Foreign travel advice

Cameroon

Summary

The Foreign and Commonwealth Office (FCO) advise against all travel to:

  • Far North province
  • within 40km of the border with Nigeria’s Adamawa state in Cameroon’s North and Adamaoua provinces
  • within 40km of the border with Chad
  • within 40km of the border with the Central African Republic (CAR)
  • the Bakassi Peninsula (as shown on the map)

The FCO advise against all but essential travel to the rest of North and Adamaoua provinces.

Since 21 November, there have been confirmed reports of clashes in Bamenda (north west Cameroon) between demonstrators and the security forces following an announcement by Anglophone teachers and lawyers to go on strike. The situation remains very fluid and has the possibility of escalation to other Anglophone cities and towns. You should monitor local media for updates.

There is a high threat from terrorism. The terrorist group Boko Haram is active in the Far North but attacks could occur anywhere including major towns and cities such as Yaoundé and Douala. In 2016, there have been numerous suicide attacks which have resulted in over 200 dead in the Far North region. Key targets have been large open markets, hotels, parks and sporting venues. There have also been attempts to take hostages and heavy gunfights reported in Babouang and Mbarang in Adamaoua region.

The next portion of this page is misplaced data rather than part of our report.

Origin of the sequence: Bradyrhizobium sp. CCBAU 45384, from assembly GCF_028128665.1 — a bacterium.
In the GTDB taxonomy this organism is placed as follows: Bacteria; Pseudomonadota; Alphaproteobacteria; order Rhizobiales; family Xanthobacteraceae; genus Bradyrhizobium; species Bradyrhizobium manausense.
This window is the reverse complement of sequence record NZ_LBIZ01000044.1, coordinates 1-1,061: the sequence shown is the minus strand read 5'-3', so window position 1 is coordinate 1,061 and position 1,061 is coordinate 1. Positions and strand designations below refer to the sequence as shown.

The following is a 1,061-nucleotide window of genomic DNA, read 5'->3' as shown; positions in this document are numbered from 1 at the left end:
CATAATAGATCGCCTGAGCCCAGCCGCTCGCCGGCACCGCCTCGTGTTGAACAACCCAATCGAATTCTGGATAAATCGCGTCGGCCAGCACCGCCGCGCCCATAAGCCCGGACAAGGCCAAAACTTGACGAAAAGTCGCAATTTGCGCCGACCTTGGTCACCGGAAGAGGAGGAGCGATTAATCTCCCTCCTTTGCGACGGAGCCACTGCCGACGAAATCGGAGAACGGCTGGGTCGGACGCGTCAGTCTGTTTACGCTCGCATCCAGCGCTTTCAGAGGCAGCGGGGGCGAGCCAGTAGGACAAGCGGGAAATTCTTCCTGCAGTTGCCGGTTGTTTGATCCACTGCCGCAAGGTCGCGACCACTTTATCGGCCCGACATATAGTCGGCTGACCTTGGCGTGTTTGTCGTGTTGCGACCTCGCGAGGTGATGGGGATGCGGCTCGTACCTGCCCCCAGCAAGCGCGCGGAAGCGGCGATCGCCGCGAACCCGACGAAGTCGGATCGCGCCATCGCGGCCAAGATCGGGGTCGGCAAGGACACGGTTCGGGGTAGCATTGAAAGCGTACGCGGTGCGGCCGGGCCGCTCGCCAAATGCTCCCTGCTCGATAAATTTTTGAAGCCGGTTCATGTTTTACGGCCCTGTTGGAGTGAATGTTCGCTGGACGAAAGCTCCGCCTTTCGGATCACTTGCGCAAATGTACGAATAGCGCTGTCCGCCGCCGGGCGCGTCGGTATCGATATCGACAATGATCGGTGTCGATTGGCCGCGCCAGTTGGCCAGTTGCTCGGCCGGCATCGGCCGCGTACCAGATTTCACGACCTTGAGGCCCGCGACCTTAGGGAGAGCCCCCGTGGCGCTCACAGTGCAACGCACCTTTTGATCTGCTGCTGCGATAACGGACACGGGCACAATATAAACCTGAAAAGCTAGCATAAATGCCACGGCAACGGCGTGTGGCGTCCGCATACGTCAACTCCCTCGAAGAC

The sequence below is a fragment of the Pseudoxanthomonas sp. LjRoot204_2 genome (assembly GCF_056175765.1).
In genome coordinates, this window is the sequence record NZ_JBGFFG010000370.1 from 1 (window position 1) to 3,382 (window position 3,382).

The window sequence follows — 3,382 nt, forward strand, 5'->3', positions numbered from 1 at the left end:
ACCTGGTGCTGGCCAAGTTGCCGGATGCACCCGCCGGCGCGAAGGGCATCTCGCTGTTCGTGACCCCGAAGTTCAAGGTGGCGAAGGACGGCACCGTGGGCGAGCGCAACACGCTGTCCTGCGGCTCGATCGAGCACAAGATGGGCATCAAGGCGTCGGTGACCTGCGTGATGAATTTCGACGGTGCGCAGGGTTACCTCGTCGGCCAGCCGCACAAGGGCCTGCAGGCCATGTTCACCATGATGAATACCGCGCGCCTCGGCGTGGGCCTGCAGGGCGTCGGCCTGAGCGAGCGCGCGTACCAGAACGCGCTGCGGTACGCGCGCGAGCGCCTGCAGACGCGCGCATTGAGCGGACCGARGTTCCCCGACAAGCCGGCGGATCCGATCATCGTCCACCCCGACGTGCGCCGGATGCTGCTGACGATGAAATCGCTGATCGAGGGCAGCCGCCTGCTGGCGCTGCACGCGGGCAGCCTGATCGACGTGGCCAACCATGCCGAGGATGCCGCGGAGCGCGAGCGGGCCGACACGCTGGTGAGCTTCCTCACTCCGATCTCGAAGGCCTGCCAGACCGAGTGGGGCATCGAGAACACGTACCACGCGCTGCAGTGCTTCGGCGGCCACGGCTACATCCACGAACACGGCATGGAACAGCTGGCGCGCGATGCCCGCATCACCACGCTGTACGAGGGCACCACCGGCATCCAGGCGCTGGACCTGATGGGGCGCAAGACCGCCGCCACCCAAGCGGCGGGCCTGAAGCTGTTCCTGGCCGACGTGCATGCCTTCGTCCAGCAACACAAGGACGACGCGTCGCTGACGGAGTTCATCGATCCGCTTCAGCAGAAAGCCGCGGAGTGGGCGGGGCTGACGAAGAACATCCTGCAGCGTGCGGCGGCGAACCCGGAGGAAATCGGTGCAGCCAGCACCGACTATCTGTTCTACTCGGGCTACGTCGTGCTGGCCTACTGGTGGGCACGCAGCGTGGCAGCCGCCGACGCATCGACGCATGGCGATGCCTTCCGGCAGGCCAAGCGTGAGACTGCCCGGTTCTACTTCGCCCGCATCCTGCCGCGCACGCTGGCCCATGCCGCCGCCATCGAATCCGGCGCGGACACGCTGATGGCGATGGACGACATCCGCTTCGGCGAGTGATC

Boko Haram has publicly threatened Cameroon with attacks and further kidnappings due to Cameroon’s involvement in the regional fight to counter Boko Haram. There’s a heightened threat of kidnap to western nationals in the north of Cameroon, including in the major cities.You should remain vigilant and exercise caution. See Terrorism

There have been reports of criminality including large armed gangs and highway bandits, stopping travellers, taking hostages and demanding payment, particularly in the east of Cameroon, close to the Central African Republic (CAR) border. There are frequent instances of violence in CAR spilling across the border to Cameroon.

Nigerian military operations in the states of Borno, Yobe and Adamawa in Nigeria could have an impact across the border in Cameroon.

There are increased reports of piracy in the Gulf of Guinea. Take great care when travelling in coastal waters, including the coastline of Cameroon and the Doula port. Despite the high crime levels, most visits to Cameroon are trouble-free. Only a few British nationals needed consular assistance in the past year.

Take out comprehensive travel and medical insurance before you travel.